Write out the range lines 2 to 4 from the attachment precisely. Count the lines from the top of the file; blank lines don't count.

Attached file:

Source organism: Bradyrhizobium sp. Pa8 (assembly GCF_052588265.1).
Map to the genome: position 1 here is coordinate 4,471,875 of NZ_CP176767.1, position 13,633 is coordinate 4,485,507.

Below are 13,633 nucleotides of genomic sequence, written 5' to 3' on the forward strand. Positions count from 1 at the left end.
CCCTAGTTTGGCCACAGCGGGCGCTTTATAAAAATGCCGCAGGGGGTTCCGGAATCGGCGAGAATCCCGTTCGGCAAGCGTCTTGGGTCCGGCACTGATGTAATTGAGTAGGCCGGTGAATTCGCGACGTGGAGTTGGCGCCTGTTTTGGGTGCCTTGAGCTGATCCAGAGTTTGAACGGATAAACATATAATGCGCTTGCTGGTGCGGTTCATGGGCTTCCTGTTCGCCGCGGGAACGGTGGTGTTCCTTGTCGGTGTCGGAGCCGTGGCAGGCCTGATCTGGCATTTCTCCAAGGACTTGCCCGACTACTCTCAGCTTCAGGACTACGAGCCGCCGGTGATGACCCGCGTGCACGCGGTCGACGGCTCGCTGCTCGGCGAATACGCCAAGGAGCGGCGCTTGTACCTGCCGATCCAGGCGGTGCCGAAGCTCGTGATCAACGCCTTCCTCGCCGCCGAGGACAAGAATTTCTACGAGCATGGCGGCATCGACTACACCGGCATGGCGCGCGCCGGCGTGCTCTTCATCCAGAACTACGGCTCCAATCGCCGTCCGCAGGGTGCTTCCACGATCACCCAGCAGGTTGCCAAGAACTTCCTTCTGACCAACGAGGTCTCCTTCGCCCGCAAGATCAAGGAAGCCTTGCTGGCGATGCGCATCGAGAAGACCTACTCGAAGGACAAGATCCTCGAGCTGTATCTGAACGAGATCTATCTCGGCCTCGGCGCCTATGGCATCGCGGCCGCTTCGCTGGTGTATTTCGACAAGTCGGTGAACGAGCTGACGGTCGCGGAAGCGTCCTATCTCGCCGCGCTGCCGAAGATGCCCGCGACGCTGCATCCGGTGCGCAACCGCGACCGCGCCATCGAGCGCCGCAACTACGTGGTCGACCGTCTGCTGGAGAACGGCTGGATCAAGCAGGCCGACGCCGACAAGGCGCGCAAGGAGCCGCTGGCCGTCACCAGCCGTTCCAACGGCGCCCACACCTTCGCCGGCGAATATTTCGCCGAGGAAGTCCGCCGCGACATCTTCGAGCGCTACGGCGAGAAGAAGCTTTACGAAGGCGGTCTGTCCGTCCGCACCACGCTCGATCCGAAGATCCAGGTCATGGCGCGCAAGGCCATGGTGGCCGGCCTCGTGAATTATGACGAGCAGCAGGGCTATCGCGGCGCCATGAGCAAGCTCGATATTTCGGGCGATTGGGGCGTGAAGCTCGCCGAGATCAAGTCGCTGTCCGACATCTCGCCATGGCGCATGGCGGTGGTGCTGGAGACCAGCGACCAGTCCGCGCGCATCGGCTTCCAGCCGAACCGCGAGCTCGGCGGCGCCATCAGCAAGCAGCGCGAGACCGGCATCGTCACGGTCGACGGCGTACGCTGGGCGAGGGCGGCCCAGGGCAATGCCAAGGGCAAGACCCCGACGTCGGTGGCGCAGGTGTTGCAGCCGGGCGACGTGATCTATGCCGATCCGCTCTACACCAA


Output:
Map to the genome: position 1 here is coordinate 4,471,875 of NZ_CP176767.1, position 13,633 is coordinate 4,485,507.

Below are 13,633 nucleotides of genomic sequence, written 5' to 3' on the forward strand. Positions count from 1 at the left end.
CCCTAGTTTGGCCACAGCGGGCGCTTTATAAAAATGCCGCAGGGGGTTCCGGAATCGGCGAGAATCCCGTTCGGCAAGCGTCTTGGGTCCGGCACTGATGTAATTGAGTAGGCCGGTGAATTCGCGACGTGGAGTTGGCGCCTGTTTTGGGTGCCTTGAGCTGATCCAGAGTTTGAACGGATAAACATATAATGCGCTTGCTGGTGCGGTTCATGGGCTTCCTGTTCGCCGCGGGAACGGTGGTGTTCCTTGTCGGTGTCGGAGCCGTGGCAGGCCTGATCTGGCATTTCTCCAAGGACTTGCCCGACTACTCTCAGCTTCAGGACTACGAGCCGCCGGTGATGACCCGCGTGCACGCGGTCGACGGCTCGCTGCTCGGCGAATACGCCAAGGAGCGGCGCTTGTACCTGCCGATCCAGGCGGTGCCGAAGCTCGTGATCAACGCCTTCCTCGCCGCCGAGGACAAGAATTTCTACGAGCATGGCGGCATCGACTACACCGGCATGGCGCGCGCCGGCGTGCTCTTCATCCAGAACTACGGCTCCAATCGCCGTCCGCAGGGTGCTTCCACGATCACCCAGCAGGTTGCCAAGAACTTCCTTCTGACCAACGAGGTCTCCTTCGCCCGCAAGATCAAGGAAGCCTTGCTGGCGATGCGCATCGAGAAGACCTACTCGAAGGACAAGATCCTCGAGCTGTATCTGAACGAGATCTATCTCGGCCTCGGCGCCTATGGCATCGCGGCCGCTTCGCTGGTGTATTTCGACAAGTCGGTGAACGAGCTGACGGTCGCGGAAGCGTCCTATCTCGCCGCGCTGCCGAAGATGCCCGCGACGCTGCATCCGGTGCGCAACCGCGACCGCGCCATCGAGCGCCGCAACTACGTGGTCGACCGTCTGCTGGAGAACGGCTGGATCAAGCAGGCCGACGCCGACAAGGCGCGCAAGGAGCCGCTGGCCGTCACCAGCCGTTCCAACGGCGCCCACACCTTCGCCGGCGAATATTTCGCCGAGGAAGTCCGCCGCGACATCTTCGAGCGCTACGGCGAGAAGAAGCTTTACGAAGGCGGTCTGTCCGTCCGCACCACGCTCGATCCGAAGATCCAGGTCATGGCGCGCAAGGCCATGGTGGCCGGCCTCGTGAATTATGACGAGCAGCAGGGCTATCGCGGCGCCATGAGCAAGCTCGATATTTCGGGCGATTGGGGCGTGAAGCTCGCCGAGATCAAGTCGCTGTCCGACATCTCGCCATGGCGCATGGCGGTGGTGCTGGAGACCAGCGACCAGTCCGCGCGCATCGGCTTCCAGCCGAACCGCGAGCTCGGCGGCGCCATCAGCAAGCAGCGCGAGACCGGCATCGTCACGGTCGACGGCGTACGCTGGGCGAGGGCGGCCCAGGGCAATGCCAAGGGCAAGACCCCGACGTCGGTGGCGCAGGTGTTGCAGCCGGGCGACGTGATCTATGCCGATCCGCTCTACACCAA